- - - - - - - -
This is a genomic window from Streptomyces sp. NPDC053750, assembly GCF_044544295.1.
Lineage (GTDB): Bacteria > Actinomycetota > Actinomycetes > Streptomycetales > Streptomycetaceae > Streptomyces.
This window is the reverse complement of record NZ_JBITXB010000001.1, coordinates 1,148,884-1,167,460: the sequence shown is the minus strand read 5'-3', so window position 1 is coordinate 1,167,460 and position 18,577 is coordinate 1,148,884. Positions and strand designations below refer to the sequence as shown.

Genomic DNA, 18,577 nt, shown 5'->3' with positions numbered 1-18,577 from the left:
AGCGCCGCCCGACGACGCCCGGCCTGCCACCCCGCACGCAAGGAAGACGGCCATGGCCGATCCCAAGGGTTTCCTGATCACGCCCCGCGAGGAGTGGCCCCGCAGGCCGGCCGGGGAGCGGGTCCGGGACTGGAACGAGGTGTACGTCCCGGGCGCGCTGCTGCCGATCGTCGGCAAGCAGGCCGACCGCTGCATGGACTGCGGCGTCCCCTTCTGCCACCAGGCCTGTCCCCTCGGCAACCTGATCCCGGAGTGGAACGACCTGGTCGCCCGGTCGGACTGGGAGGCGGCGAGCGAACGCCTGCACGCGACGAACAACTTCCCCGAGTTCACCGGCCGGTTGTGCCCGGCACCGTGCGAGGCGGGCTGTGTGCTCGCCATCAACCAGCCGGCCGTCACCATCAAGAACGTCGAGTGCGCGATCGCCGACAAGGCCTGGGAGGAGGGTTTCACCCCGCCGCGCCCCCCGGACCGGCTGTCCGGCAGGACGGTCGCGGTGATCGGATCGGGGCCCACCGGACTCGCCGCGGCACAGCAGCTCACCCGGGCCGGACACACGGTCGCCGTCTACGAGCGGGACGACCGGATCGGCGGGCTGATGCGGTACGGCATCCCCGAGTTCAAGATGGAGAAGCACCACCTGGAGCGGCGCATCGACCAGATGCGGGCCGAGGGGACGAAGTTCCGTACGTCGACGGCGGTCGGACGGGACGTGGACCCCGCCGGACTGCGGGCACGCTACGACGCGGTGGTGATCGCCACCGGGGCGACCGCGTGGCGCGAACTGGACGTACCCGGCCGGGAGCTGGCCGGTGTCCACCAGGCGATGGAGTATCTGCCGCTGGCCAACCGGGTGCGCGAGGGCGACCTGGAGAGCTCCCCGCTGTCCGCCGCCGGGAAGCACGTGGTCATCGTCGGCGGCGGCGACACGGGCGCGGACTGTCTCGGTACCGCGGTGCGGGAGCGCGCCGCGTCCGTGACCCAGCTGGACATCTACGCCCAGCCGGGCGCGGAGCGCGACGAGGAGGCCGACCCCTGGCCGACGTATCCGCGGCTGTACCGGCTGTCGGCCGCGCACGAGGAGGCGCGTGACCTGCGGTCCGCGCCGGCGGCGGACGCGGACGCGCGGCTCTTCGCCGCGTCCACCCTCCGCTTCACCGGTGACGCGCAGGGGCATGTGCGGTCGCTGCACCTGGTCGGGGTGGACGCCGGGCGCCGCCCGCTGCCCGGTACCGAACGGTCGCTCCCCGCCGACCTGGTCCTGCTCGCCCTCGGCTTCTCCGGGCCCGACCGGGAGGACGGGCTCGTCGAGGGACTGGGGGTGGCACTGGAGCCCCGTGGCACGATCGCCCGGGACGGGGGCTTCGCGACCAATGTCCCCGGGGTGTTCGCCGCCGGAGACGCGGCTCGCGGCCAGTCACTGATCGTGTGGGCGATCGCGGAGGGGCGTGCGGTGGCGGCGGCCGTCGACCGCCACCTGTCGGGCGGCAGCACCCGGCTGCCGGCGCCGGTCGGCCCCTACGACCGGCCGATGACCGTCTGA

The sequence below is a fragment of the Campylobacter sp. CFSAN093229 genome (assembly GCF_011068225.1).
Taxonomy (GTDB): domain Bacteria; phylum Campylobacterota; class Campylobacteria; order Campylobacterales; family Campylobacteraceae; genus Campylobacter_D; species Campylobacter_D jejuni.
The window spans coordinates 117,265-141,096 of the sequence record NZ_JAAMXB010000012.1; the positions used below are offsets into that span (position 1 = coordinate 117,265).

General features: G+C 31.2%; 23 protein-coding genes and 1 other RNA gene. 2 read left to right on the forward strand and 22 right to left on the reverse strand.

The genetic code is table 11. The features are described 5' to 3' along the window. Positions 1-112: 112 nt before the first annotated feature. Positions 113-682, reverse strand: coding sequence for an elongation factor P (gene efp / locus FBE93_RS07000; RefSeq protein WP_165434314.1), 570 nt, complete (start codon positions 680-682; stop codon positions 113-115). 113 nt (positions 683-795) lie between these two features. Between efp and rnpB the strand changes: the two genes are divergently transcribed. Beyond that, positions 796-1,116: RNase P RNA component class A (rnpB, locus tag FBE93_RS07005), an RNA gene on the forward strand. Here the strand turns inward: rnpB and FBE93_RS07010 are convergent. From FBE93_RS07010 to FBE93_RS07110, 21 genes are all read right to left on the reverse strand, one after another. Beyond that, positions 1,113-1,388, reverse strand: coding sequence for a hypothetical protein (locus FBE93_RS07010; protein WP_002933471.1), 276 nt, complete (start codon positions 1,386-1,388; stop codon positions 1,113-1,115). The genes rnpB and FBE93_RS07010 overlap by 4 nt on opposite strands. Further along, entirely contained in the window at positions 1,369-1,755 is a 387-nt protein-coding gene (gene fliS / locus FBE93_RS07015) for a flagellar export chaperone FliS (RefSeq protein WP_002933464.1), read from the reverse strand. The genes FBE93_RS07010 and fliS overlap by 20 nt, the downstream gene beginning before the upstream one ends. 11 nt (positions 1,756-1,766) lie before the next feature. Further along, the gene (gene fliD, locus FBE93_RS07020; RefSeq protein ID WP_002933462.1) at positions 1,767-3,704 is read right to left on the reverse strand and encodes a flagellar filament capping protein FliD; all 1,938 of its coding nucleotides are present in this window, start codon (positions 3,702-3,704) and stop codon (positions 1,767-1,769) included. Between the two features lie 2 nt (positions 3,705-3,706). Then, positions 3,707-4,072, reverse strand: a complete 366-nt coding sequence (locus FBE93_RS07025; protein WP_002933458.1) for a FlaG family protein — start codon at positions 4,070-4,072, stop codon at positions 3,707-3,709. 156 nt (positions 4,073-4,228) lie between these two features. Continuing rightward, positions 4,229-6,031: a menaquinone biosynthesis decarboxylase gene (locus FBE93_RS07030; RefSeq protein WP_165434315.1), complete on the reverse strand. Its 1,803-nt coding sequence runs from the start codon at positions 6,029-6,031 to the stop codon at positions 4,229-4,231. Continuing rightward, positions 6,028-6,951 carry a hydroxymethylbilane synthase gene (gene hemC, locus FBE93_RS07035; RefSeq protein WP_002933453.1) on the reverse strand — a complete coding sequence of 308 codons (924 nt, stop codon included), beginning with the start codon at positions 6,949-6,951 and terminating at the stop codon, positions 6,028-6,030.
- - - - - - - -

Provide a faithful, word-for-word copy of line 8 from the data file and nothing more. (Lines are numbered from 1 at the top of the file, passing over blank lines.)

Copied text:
The window spans coordinates 117,265-141,096 of the sequence record NZ_JAAMXB010000012.1; the positions used below are offsets into that span (position 1 = coordinate 117,265).